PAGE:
Earth Day Confessions
I have a love/hate relationship with Earth Day..
On the one hand, businesses and individuals come together for a day of good. There are brands donating money to environmental causes, there are individuals skipping single use plastics and biking to work and there is awareness raised for the struggles of our beautiful planet.
On the other hand, it’s a day of big words that quickly evaporate. It’s the environmental equivalent of New Year’s Resolution. It provides a good excuse for motivation and resolve that quickly gets left behind and forgotten.
It can also be overwhelming. Beeswax wrap and carbon offsets and, wait a minute, I’m just one person.
Our impact on this planet is something I am passionate about. I hate seeing new oil drilling rigs every time I leave the house and plastic filling our oceans and new studies showing just how dismal our future may be. But I also recognize, that it can be overwhelming.
When you are trying to pay rent and figure out what you want to be when you grow up and manage relationships and keep the never ending pile of dirty dishes at bay, trying to also minimize your impact can feel like a lot.
So, in the spirit of Earth Day, I’m bringing you a list of ten things. The first five things are ways I’m minimizing my impact on the planet. I hope they inspire you to start small.
5 Ways I’m Minimizing My Impact
No plastic bags, no exceptions. Years ago, we made not using plastic shopping bags a New Year’s Resolution. It stuck and we’ve been plastic bag free for years. I’m terrible at remembering our reusables, but my commitment has made me creative. I’ll walk out of the store with peanut butter in my purse and a cucumber in my back pocket and a box of pasta in my hoodie’s kangaroo pouch and an arm full of precariously perched items. The cashier always asks, are you sure you don’t want a bag? My answer is always an emphatic yes.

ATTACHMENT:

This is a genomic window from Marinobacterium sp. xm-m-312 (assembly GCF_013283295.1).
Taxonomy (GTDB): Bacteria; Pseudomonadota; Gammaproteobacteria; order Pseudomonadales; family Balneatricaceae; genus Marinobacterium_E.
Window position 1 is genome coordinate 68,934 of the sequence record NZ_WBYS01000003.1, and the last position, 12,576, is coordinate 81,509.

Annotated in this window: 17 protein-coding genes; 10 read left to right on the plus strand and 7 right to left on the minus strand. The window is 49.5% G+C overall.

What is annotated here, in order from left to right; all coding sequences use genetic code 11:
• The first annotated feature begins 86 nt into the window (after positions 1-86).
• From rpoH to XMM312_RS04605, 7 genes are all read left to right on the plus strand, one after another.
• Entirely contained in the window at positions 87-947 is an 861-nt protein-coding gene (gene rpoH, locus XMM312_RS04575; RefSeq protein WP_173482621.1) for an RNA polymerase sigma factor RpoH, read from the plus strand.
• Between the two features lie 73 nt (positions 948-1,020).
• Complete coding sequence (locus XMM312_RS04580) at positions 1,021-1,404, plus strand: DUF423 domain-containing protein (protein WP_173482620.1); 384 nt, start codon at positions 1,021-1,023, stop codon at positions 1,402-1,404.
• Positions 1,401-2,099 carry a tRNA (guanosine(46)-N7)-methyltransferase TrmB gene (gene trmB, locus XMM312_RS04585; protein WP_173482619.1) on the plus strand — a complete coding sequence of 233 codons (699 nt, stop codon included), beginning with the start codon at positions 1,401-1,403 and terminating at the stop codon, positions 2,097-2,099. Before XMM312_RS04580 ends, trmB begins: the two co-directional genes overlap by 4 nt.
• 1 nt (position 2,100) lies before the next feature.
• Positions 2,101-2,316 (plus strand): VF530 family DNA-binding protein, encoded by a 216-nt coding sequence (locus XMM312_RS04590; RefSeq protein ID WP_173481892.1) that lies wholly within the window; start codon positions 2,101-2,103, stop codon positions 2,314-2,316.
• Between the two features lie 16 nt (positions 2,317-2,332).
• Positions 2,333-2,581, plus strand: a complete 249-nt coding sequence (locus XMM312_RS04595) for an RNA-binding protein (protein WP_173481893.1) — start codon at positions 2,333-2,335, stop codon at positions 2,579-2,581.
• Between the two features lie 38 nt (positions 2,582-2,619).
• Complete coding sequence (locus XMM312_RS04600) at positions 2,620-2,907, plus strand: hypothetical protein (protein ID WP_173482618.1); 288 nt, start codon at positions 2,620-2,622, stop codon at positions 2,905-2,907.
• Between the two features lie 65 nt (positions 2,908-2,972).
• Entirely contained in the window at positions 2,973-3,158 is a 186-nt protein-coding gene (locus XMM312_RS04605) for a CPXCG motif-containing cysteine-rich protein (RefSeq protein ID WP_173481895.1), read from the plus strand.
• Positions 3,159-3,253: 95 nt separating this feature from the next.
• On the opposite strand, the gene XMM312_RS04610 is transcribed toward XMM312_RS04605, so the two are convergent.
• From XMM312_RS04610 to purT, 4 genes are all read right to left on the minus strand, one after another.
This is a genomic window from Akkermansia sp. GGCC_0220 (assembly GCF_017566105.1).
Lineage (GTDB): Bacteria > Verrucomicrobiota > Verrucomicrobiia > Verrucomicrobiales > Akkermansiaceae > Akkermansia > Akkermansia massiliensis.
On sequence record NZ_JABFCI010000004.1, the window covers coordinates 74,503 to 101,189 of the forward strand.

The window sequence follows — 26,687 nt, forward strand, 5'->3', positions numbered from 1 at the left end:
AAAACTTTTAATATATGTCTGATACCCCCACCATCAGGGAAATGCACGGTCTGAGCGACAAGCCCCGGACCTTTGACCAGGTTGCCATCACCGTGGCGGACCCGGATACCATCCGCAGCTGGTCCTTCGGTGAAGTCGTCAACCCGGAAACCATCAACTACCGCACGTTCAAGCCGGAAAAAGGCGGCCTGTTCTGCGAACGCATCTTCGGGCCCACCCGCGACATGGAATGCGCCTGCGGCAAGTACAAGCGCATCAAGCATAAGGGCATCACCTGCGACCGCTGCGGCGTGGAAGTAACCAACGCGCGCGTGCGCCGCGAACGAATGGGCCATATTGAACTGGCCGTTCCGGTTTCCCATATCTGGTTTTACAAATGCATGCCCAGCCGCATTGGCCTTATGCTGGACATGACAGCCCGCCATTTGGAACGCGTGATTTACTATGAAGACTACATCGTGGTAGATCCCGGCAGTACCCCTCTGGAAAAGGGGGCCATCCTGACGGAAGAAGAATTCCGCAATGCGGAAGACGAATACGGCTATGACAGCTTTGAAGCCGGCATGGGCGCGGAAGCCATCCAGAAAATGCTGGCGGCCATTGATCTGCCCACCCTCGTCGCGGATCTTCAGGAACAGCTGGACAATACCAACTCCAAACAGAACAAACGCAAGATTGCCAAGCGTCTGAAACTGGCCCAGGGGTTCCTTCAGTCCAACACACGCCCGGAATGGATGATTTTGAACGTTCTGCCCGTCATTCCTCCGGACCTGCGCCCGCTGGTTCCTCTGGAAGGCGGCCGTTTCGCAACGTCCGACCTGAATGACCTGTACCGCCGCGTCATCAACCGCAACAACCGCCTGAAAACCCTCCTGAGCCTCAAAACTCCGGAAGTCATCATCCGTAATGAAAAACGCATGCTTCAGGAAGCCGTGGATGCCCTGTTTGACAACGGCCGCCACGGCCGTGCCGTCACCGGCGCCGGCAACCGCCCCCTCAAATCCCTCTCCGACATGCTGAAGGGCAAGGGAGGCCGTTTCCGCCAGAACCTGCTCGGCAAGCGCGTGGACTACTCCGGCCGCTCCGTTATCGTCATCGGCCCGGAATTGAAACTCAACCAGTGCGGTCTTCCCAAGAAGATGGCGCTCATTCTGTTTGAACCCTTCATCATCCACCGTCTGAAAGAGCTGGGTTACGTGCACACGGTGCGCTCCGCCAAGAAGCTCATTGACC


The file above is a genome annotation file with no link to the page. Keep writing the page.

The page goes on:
Being trail conscious. One of the biggest human impacts we see here in Colorado is over and misuse of trails. We always use the trail, even when there’s a quicker way to get from point A to point B. When the trail is muddy, we sacrifice our shoes to walk straight down the middle, avoiding widening the trail and trampling vegetation. We pack out our dog poop bags by tucking them under our car’s windshield wipers and bringing them to a trash can.
Cutting out meat. I don’t ever plan on being fully vegetarian. But in the last six months, we’ve cut way back on our meat consumption. Generally, we only eat meat three or four meals a week. A few years back, we participated in the Pulse Pledge, which was an awesome way to bring awareness to the footprint your food has. Pulses, which are legumes, peas and lentils, are very efficient to grow and packed with protein. We eat a lot of beans, tofu and veggie heavy dishes and don’t feel like we’re missing out.
Cutting back on eating out. This year, we resolved to only eat out three times a month, and only do coffee out three times a month. Admittedly, this was more of a financial goal than an environmental goal, but I’m realizing it’s making a big impact. We’re cutting back on to-go coffee cups and we’re aware of the packaging and food waste happening with every meal rather than being blissfully ignorant as we order food.